The thrilling debut album from this intense New York City trio makes their city feel alive once again
Starsailor : London WC1 Astoria
...it's plain sailing...
No two ways about it, NME and Starsailor go way back. We were there when James Walsh took his first faltering steps on a London stage for an acoustic night at the Social. We put them on at the Monarch for one of our infamous 'Bring It On' nights. And, of course, they returned the favour last year by playing not one but two NME Awards Shows: a stunning headline appearance and that historic charity double-header with Travis. Heck, there are even some in this office who claim to remember seeing Walsh busking outside WH Smiths in Chorley.
Since then, however, you could be forgiven for thinking that there's been a parting of ways. Lest we forget, Starsailor inadvertently helped coin the phrase 'You cock' when they fell foul of the Gallagher tongue. And their afternoon appearances at last summer's V2002 festivals were laboured, pompous even, with a cellist and three gospel singers adding 'authenticity' but not much in the way of soul, especially when they lurched joylessly through Ben E King's 'Stand By Me'.
So, once again, Starsailor find themselves at the Astoria with plenty to prove. Opener - and new track - 'Music Was Saved' effortlessly demolishes any grudges. It's got a 'Pounding'-style northern soul beat and is the most direct - not to mention noisy - three minutes they've written so far. After that, it's plain sailing.
The first thing that's noticeable is how they've beefed up their sound. Walsh plays electric guitar throughout, with 'Love Is Here' getting the full-on wah-wah treatment and 'Tie Up My Hands' being transformed from the album's plaintive lament into an anthem of 'Creep'-like proportions (with Walsh assuming a crucufixion pose at the climax). He's clearly been taking night-classes at rock frontman school. He starts 'Alcoholic' bathed in white light, with his guitar slung behind him like like sweaty stadium icon Bruce Springsteen and spends most of 'Born Again' in the photographers' pit, visible only by his preacher man's pointing hand.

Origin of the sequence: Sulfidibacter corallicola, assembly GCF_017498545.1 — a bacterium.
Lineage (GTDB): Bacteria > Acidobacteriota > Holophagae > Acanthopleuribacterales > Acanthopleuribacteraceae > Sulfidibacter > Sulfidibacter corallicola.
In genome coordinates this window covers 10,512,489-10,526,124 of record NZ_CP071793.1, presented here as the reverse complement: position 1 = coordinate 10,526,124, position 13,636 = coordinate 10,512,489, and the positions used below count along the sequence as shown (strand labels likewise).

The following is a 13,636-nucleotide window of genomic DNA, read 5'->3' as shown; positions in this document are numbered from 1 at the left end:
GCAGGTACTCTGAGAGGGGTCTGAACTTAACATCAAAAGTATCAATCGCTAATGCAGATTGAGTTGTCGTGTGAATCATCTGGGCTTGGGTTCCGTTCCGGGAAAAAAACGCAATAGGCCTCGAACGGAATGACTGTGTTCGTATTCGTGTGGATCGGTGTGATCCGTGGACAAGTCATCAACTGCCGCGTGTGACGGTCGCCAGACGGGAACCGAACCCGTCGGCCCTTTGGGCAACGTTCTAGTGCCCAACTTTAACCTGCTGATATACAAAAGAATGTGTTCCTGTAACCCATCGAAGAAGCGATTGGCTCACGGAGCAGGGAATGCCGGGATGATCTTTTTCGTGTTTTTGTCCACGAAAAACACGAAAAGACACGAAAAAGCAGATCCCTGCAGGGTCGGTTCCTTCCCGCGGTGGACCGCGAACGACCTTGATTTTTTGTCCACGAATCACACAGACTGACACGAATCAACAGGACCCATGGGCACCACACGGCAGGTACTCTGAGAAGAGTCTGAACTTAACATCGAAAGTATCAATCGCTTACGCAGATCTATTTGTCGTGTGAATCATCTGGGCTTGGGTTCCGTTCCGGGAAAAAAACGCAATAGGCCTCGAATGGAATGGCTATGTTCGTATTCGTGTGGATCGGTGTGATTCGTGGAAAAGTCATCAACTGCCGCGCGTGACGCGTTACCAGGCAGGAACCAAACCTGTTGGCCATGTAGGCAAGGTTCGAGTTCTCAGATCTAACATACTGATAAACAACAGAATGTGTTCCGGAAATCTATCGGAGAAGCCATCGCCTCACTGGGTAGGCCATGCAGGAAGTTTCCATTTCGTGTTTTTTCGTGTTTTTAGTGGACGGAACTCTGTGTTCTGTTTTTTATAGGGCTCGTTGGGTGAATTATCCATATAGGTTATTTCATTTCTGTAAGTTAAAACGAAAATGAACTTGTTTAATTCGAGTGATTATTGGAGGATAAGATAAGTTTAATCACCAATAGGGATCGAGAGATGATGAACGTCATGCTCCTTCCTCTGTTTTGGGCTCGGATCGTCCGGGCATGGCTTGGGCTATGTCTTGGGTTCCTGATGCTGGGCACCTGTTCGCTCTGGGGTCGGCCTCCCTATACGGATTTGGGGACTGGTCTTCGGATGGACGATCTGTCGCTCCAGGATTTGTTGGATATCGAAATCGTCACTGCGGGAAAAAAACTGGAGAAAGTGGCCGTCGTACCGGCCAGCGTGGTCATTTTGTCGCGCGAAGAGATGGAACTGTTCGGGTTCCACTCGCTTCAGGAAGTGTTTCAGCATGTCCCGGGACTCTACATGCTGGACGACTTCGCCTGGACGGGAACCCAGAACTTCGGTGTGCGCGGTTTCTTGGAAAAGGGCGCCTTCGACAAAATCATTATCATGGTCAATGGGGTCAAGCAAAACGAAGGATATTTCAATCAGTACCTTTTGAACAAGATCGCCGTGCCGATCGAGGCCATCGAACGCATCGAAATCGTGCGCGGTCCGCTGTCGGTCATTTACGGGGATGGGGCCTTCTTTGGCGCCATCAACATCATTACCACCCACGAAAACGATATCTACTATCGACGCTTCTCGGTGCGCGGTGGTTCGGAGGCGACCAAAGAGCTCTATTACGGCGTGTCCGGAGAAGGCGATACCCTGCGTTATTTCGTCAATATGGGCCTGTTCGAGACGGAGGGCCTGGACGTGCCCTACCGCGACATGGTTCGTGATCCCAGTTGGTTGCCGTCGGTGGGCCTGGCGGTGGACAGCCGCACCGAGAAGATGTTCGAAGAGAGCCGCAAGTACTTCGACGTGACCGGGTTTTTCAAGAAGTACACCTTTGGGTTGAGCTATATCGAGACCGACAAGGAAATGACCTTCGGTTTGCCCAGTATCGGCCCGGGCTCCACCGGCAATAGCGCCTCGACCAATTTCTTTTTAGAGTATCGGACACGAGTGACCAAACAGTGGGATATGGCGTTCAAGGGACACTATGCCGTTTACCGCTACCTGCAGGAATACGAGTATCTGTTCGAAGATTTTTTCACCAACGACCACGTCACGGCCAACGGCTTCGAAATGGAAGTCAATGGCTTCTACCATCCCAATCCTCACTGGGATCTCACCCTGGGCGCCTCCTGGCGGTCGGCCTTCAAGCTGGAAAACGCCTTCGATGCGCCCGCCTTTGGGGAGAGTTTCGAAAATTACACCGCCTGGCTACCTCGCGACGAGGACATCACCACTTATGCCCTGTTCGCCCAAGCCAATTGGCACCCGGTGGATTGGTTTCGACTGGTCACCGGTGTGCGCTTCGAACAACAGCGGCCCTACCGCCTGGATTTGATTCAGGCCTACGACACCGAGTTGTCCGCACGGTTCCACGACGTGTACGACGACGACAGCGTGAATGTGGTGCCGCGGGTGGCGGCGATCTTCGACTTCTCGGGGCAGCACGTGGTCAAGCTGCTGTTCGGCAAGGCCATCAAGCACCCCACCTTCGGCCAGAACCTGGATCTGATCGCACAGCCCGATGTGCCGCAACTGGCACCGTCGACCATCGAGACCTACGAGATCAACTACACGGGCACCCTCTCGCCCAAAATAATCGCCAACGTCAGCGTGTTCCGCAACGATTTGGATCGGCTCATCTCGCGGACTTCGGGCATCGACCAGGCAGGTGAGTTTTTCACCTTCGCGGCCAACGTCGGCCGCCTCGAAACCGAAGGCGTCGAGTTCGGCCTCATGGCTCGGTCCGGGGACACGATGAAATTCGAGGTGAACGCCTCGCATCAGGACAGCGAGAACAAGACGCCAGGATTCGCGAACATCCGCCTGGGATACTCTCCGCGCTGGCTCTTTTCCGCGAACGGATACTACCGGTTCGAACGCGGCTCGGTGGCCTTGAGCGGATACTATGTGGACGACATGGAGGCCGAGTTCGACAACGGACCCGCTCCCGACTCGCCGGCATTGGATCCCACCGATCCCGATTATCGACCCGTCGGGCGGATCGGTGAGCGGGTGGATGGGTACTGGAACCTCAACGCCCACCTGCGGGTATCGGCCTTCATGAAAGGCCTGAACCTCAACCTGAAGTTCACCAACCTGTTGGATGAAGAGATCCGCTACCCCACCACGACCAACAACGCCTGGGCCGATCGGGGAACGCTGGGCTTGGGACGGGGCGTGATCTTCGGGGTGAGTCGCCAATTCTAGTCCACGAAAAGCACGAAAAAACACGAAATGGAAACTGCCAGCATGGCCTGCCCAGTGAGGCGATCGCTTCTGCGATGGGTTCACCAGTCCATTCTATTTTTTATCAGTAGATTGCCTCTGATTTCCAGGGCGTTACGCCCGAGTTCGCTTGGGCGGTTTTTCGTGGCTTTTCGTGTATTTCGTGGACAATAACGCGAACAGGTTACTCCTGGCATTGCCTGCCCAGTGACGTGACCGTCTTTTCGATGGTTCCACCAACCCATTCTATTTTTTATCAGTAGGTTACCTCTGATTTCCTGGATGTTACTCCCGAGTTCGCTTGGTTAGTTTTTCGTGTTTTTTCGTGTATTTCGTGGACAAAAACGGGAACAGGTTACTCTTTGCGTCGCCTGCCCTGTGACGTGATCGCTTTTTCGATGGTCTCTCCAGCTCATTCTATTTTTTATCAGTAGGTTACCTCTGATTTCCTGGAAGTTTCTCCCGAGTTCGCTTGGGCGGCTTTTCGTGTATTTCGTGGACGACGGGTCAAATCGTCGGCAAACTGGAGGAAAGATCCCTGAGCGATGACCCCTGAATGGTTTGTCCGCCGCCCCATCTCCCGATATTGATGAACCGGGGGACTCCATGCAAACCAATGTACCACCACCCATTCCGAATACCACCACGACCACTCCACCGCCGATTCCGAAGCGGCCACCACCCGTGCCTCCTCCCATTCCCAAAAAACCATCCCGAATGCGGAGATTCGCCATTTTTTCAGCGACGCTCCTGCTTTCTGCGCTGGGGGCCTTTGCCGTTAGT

His patter has got better as well. Where once he could only a muster a drippy "ta very much" at the end of every song, tonight he makes jokes at the expense of Gareth Gates, Coldplay and Gallagher Sr.. "I think that you should know that me and Noel Gallagher have patched things up" Walsh trills. "He gave me some songwriting advice, actually. He said, 'if you've written something that you think is utter wank make sure it's got a good chorus...'" The faithful respond by singing along to every song like the Kop on derby day.
Inevitably, there are encores. First Walsh appears solo, calling to mind those busking days by effortlessly grafting chunks of U2's 'Where The Streets Have No Name' and Neil Young's 'The Needle And The Damage Done' onto 'Lullaby'. They even play 'All Or Nothing' from NME's War Child album, '1 Love'. As 'Good Souls' pounds by, punctuated by strobes, dry ice and the entire crowd waving their hands like a warehouse rave it becomes clear that this band are genuinely loved. And if they can carry such form to Glastonbury and beyond, NME will join Starsailor in toasting a glorious future and forget our occasionally chequered past. Just don't mention Phil Spector.
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